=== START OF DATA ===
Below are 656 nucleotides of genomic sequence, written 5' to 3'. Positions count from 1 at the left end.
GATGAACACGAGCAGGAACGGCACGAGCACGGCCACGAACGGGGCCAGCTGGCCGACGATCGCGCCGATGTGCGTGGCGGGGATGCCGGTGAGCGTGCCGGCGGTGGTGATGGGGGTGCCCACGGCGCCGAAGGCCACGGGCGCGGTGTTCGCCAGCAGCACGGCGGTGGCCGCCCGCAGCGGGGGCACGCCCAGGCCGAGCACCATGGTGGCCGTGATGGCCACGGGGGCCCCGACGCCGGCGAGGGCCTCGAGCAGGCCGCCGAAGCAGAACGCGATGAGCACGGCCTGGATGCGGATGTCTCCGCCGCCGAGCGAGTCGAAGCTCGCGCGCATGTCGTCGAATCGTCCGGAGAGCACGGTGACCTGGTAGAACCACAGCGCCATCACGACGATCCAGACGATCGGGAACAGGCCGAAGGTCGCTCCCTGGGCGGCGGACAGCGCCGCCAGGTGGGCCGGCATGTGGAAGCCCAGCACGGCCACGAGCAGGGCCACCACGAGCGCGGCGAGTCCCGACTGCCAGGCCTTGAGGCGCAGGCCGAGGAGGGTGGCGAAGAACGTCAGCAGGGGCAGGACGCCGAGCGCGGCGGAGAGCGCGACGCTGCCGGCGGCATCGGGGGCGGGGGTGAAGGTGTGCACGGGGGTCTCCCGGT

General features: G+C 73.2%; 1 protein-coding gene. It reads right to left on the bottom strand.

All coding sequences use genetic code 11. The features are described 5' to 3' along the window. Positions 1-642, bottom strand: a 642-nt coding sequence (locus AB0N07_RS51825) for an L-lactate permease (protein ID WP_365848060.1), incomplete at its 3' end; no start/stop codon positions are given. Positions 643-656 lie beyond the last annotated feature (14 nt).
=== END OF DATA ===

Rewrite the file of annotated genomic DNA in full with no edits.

Below are 656 nucleotides of genomic sequence, written 5' to 3'. Positions count from 1 at the left end.
GATGAACACGAGCAGGAACGGCACGAGCACGGCCACGAACGGGGCCAGCTGGCCGACGATCGCGCCGATGTGCGTGGCGGGGATGCCGGTGAGCGTGCCGGCGGTGGTGATGGGGGTGCCCACGGCGCCGAAGGCCACGGGCGCGGTGTTCGCCAGCAGCACGGCGGTGGCCGCCCGCAGCGGGGGCACGCCCAGGCCGAGCACCATGGTGGCCGTGATGGCCACGGGGGCCCCGACGCCGGCGAGGGCCTCGAGCAGGCCGCCGAAGCAGAACGCGATGAGCACGGCCTGGATGCGGATGTCTCCGCCGCCGAGCGAGTCGAAGCTCGCGCGCATGTCGTCGAATCGTCCGGAGAGCACGGTGACCTGGTAGAACCACAGCGCCATCACGACGATCCAGACGATCGGGAACAGGCCGAAGGTCGCTCCCTGGGCGGCGGACAGCGCCGCCAGGTGGGCCGGCATGTGGAAGCCCAGCACGGCCACGAGCAGGGCCACCACGAGCGCGGCGAGTCCCGACTGCCAGGCCTTGAGGCGCAGGCCGAGGAGGGTGGCGAAGAACGTCAGCAGGGGCAGGACGCCGAGCGCGGCGGAGAGCGCGACGCTGCCGGCGGCATCGGGGGCGGGGGTGAAGGTGTGCACGGGGGTCTCCCGGT

General features: G+C 73.2%; 1 protein-coding gene. It reads right to left on the bottom strand.

All coding sequences use genetic code 11. The features are described 5' to 3' along the window. Positions 1-642, bottom strand: a 642-nt coding sequence (locus AB0N07_RS51825) for an L-lactate permease (protein ID WP_365848060.1), incomplete at its 3' end; no start/stop codon positions are given. Positions 643-656 lie beyond the last annotated feature (14 nt).